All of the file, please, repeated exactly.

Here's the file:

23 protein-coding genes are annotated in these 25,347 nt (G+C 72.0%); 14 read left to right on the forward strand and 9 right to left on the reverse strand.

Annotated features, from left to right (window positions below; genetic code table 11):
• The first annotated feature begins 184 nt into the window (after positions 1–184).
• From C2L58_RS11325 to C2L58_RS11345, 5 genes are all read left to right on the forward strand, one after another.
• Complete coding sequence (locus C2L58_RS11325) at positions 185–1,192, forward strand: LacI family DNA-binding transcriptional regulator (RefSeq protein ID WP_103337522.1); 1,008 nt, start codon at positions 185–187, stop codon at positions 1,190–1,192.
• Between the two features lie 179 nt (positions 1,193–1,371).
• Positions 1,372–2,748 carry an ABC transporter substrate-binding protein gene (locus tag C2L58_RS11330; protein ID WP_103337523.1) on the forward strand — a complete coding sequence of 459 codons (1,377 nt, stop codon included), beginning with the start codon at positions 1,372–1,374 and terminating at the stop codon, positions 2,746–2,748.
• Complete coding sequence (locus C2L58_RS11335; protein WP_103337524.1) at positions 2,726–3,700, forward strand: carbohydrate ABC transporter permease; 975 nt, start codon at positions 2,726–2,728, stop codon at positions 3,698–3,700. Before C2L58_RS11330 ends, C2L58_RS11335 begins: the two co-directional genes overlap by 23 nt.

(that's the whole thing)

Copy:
23 protein-coding genes are annotated in these 25,347 nt (G+C 72.0%); 14 read left to right on the forward strand and 9 right to left on the reverse strand.

Annotated features, from left to right (window positions below; genetic code table 11):
• The first annotated feature begins 184 nt into the window (after positions 1–184).
• From C2L58_RS11325 to C2L58_RS11345, 5 genes are all read left to right on the forward strand, one after another.
• Complete coding sequence (locus C2L58_RS11325) at positions 185–1,192, forward strand: LacI family DNA-binding transcriptional regulator (RefSeq protein ID WP_103337522.1); 1,008 nt, start codon at positions 185–187, stop codon at positions 1,190–1,192.
• Between the two features lie 179 nt (positions 1,193–1,371).
• Positions 1,372–2,748 carry an ABC transporter substrate-binding protein gene (locus tag C2L58_RS11330; protein ID WP_103337523.1) on the forward strand — a complete coding sequence of 459 codons (1,377 nt, stop codon included), beginning with the start codon at positions 1,372–1,374 and terminating at the stop codon, positions 2,746–2,748.
• Complete coding sequence (locus C2L58_RS11335; protein WP_103337524.1) at positions 2,726–3,700, forward strand: carbohydrate ABC transporter permease; 975 nt, start codon at positions 2,726–2,728, stop codon at positions 3,698–3,700. Before C2L58_RS11330 ends, C2L58_RS11335 begins: the two co-directional genes overlap by 23 nt.